[00:17:56] Angela Mondou: Right. So, you know what I think it all goes back to, and if we were to [00:18:00] compare this to the world of defense, defense maps a short, mid, and long-term national strategy. We don’t have a [00:18:10] national data strategy in Canada. We need that. And that data strategy can be driven by the government, but with industry input. [00:18:20] That data strategy would then. Speak to the interim or immediate needs of technology, enterprise technology, [00:18:30] leading edge, blockchain, AI, smaller innovations required, but also what does the government itself in this strategy [00:18:40] need to manage the security, the, the, the privacy of the data, the policies around all of that. So I think first and [00:18:50] foremost, you have to have a national technology data strategy, a roadmap, and then that helps drive the decisions around [00:19:00] okay, what does the Canadian government really need to own and manage here? What do we need to stay ahead of the game to be globally competitive? How do we leverage and [00:19:10] tap into the innovators and the mega cloud companies and you know, the global assets that are out there. Really [00:19:20] critical and it would roll out in a way that would be far more, you know, we’re going to probably talk a little bit about that public private relationship. [00:19:30] The end of the day, nobody understands technology like industry and the tech sector. And we need to ensure that government [00:19:40] has the latest and greatest understanding as well. The other, you know, and just one tactical answer to your question is. We look at [00:19:50] keeping many of our government employees technology enabled. But my question is what other models can you look at out there where what’s the core [00:20:00] company, competency of government: governing policies, the security of the nation, et cetera, et cetera. What can the government look at [00:20:10] outsourcing or letting go up just like defense did. We went through this and defense and outsourced entire parts of our logistics supply chain. We didn’t need to do warehousing, [00:20:20] outsource that, let industry do that. So I think there’s opportunities for Canada to really get smart about how we move forward and the [00:20:30] biggest sector that’s going to ensure our nation stays globally competitive.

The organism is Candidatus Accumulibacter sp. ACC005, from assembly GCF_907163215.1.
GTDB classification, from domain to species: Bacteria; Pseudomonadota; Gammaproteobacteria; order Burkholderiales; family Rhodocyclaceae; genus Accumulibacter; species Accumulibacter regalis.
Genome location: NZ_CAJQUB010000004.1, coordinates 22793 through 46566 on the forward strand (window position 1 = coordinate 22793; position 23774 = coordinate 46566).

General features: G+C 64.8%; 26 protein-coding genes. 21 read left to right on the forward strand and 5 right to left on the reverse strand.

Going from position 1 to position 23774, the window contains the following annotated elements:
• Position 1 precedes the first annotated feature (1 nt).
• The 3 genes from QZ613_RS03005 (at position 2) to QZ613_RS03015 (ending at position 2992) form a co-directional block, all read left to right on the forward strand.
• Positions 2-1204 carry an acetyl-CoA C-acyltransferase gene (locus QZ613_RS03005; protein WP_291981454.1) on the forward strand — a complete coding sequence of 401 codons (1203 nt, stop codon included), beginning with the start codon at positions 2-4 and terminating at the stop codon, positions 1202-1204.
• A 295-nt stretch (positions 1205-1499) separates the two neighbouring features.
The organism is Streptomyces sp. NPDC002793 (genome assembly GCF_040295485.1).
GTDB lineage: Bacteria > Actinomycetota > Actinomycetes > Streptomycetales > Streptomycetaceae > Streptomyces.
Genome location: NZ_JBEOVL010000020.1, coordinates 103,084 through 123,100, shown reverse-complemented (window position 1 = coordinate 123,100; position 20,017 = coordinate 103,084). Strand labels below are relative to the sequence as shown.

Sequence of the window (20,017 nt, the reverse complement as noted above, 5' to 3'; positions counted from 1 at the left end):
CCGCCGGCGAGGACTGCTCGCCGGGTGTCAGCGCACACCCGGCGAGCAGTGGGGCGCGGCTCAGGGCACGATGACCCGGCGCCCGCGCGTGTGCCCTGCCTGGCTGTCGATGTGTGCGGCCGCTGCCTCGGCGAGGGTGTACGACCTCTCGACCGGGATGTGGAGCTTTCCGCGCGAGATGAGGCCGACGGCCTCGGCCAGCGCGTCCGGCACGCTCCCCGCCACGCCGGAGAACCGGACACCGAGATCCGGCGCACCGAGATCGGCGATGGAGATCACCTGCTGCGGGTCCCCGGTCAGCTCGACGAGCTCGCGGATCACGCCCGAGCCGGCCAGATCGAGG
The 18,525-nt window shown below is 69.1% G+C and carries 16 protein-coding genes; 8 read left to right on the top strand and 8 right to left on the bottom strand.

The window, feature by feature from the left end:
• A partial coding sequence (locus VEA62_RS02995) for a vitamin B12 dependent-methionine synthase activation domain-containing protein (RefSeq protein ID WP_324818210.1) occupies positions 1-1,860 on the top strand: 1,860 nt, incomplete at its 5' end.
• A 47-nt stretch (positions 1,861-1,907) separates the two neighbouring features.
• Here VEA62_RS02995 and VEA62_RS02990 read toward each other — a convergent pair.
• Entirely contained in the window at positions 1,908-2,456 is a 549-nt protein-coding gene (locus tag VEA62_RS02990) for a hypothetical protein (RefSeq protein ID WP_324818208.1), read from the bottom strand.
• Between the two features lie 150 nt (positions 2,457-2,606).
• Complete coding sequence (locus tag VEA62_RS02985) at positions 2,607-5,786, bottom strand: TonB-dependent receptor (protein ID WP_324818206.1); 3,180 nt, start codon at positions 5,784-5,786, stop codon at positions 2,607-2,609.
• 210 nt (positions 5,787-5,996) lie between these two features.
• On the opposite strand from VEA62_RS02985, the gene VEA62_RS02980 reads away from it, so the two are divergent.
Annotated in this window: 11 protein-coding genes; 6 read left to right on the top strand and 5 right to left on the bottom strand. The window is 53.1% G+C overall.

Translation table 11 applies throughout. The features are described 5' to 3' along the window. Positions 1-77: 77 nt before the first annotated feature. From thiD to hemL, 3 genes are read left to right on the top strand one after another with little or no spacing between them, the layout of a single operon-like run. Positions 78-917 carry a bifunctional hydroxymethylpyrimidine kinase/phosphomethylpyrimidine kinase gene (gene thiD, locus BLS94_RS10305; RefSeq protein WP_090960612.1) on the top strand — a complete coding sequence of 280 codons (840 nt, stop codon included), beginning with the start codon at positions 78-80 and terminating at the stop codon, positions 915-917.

[00:20:34] Alistair Croll: So I, I hear you on the competition stuff. And, and, you know, obviously with companies like Shopify and Blackberry and [00:20:40] Nortel, Canada has had its ups and downs in the tech world. You said, I don’t want to, I want to ask you a couple of questions based on what you just said. You, I think if I’m not [00:20:50] if I’m representing you correctly, you said, you know, that the government should reach out to the private sector because the tech industry knows tech best.
[00:20:58] Angela Mondou: Correct.
[00:20:59] Alistair Croll: Is that a [00:21:00] good thing or should government know tech.
[00:21:02] Angela Mondou: I think it’s totally a good thing. If we, we have, how could you, government’s job is not to [00:21:10] build tech or know tech best. The government’s job is to govern the nation and governance in key areas to keep our nation aligned with [00:21:20] the values of this country. And we have a very democratic nation, the beautiful mixed culture. Very open immigration [00:21:30] policy. We have the defense piece we’re lacking and don’t get me started on that area. No, I think absolutely. We’ve got companies around the world. We’ve got [00:21:40] companies in our own nation that has experts that have spent decades studying data analytics, AI, quantum, you can’t, you can’t [00:21:50] compete with that, those resources and that education exists in our nation. So you need to leverage the brain power, the capabilities of the [00:22:00] businesses and industry who spend their entire life in this space.
[00:22:08] Alistair Croll: So we had an author named [00:22:10] Malka Older on for a book club. Recently we run a series of book clubs with, with government execs and she’s the author. She works in government. She’s an educator, but she is also the author of a series of [00:22:20] books called the Centinel Cycle. And the first book is Infomocracy is the one we read. It proposes a world in which the government is responsible for [00:22:30] holding elections, obviously, but in order for a free and fair democracy to exist, where free speech exists, a large part of what the government is doing [00:22:40] is fighting false information because the more fair and free and open a society that brought to the attack surfaces try and misinform us. [00:22:50] And as a result, undermined democracy, that does seem to me like the government needs a lot of tech literacy. Like I know you said government is here to learn, but what government is about is managing [00:23:00] information. That’s what government does. Right? We take a law, we communicate electoral results.We tell people which services they’re entitled to. So to some [00:23:10] extent, government is in the business of managing information. And for that, it does seem like there are very few people who properly understand the workings of data and [00:23:20] algorithms and technology. And as a result, we often write laws that cannot be turned into code and enforced. So how do we get that literacy to get.